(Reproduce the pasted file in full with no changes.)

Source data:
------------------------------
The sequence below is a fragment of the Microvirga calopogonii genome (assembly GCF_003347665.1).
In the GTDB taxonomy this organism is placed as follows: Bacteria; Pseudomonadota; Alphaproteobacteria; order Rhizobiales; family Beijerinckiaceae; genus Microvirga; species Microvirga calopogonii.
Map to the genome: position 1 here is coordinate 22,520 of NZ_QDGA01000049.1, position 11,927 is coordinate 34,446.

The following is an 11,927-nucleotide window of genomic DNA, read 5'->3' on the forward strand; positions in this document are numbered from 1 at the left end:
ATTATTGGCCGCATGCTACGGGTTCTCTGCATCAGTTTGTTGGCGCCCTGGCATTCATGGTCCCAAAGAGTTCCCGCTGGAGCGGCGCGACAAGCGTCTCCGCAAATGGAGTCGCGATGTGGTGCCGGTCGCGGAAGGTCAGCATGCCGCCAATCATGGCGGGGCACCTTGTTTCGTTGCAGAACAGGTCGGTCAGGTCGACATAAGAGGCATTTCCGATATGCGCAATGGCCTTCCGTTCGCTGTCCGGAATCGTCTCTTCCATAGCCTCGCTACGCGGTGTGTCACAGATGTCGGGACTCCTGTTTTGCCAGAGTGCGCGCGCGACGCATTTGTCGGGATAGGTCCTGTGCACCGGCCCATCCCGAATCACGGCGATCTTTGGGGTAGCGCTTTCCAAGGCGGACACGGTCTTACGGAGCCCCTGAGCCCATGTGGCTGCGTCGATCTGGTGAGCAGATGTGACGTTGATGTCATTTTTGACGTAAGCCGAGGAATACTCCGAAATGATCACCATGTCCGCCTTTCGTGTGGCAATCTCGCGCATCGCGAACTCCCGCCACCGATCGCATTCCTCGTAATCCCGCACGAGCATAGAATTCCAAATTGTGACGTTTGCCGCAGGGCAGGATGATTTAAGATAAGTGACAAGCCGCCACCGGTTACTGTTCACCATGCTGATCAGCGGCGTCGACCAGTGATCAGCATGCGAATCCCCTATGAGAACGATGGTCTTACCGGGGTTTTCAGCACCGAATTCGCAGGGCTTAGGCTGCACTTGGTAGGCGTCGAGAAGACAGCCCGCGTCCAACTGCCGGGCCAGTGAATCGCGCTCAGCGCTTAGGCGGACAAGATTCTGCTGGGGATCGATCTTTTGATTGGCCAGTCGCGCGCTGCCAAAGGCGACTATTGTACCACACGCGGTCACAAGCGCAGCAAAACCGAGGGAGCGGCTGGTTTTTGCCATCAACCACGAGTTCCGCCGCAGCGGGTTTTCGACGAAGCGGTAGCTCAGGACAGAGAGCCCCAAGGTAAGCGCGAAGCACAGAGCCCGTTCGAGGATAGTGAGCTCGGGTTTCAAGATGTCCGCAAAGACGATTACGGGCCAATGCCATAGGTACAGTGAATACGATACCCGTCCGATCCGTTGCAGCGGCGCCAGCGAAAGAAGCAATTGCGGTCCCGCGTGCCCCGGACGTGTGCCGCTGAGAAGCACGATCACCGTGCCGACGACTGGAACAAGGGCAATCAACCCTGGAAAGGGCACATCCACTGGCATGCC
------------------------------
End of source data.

The sequence below is a fragment of the Microvirga calopogonii genome (assembly GCF_003347665.1).
In the GTDB taxonomy this organism is placed as follows: Bacteria; Pseudomonadota; Alphaproteobacteria; order Rhizobiales; family Beijerinckiaceae; genus Microvirga; species Microvirga calopogonii.
Map to the genome: position 1 here is coordinate 22,520 of NZ_QDGA01000049.1, position 11,927 is coordinate 34,446.

The following is an 11,927-nucleotide window of genomic DNA, read 5'->3' on the forward strand; positions in this document are numbered from 1 at the left end:
ATTATTGGCCGCATGCTACGGGTTCTCTGCATCAGTTTGTTGGCGCCCTGGCATTCATGGTCCCAAAGAGTTCCCGCTGGAGCGGCGCGACAAGCGTCTCCGCAAATGGAGTCGCGATGTGGTGCCGGTCGCGGAAGGTCAGCATGCCGCCAATCATGGCGGGGCACCTTGTTTCGTTGCAGAACAGGTCGGTCAGGTCGACATAAGAGGCATTTCCGATATGCGCAATGGCCTTCCGTTCGCTGTCCGGAATCGTCTCTTCCATAGCCTCGCTACGCGGTGTGTCACAGATGTCGGGACTCCTGTTTTGCCAGAGTGCGCGCGCGACGCATTTGTCGGGATAGGTCCTGTGCACCGGCCCATCCCGAATCACGGCGATCTTTGGGGTAGCGCTTTCCAAGGCGGACACGGTCTTACGGAGCCCCTGAGCCCATGTGGCTGCGTCGATCTGGTGAGCAGATGTGACGTTGATGTCATTTTTGACGTAAGCCGAGGAATACTCCGAAATGATCACCATGTCCGCCTTTCGTGTGGCAATCTCGCGCATCGCGAACTCCCGCCACCGATCGCATTCCTCGTAATCCCGCACGAGCATAGAATTCCAAATTGTGACGTTTGCCGCAGGGCAGGATGATTTAAGATAAGTGACAAGCCGCCACCGGTTACTGTTCACCATGCTGATCAGCGGCGTCGACCAGTGATCAGCATGCGAATCCCCTATGAGAACGATGGTCTTACCGGGGTTTTCAGCACCGAATTCGCAGGGCTTAGGCTGCACTTGGTAGGCGTCGAGAAGACAGCCCGCGTCCAACTGCCGGGCCAGTGAATCGCGCTCAGCGCTTAGGCGGACAAGATTCTGCTGGGGATCGATCTTTTGATTGGCCAGTCGCGCGCTGCCAAAGGCGACTATTGTACCACACGCGGTCACAAGCGCAGCAAAACCGAGGGAGCGGCTGGTTTTTGCCATCAACCACGAGTTCCGCCGCAGCGGGTTTTCGACGAAGCGGTAGCTCAGGACAGAGAGCCCCAAGGTAAGCGCGAAGCACAGAGCCCGTTCGAGGATAGTGAGCTCGGGTTTCAAGATGTCCGCAAAGACGATTACGGGCCAATGCCATAGGTACAGTGAATACGATACCCGTCCGATCCGTTGCAGCGGCGCCAGCGAAAGAAGCAATTGCGGTCCCGCGTGCCCCGGACGTGTGCCGCTGAGAAGCACGATCACCGTGCCGACGACTGGAACAAGGGCAATCAACCCTGGAAAGGGCACATCCACTGGCATGCC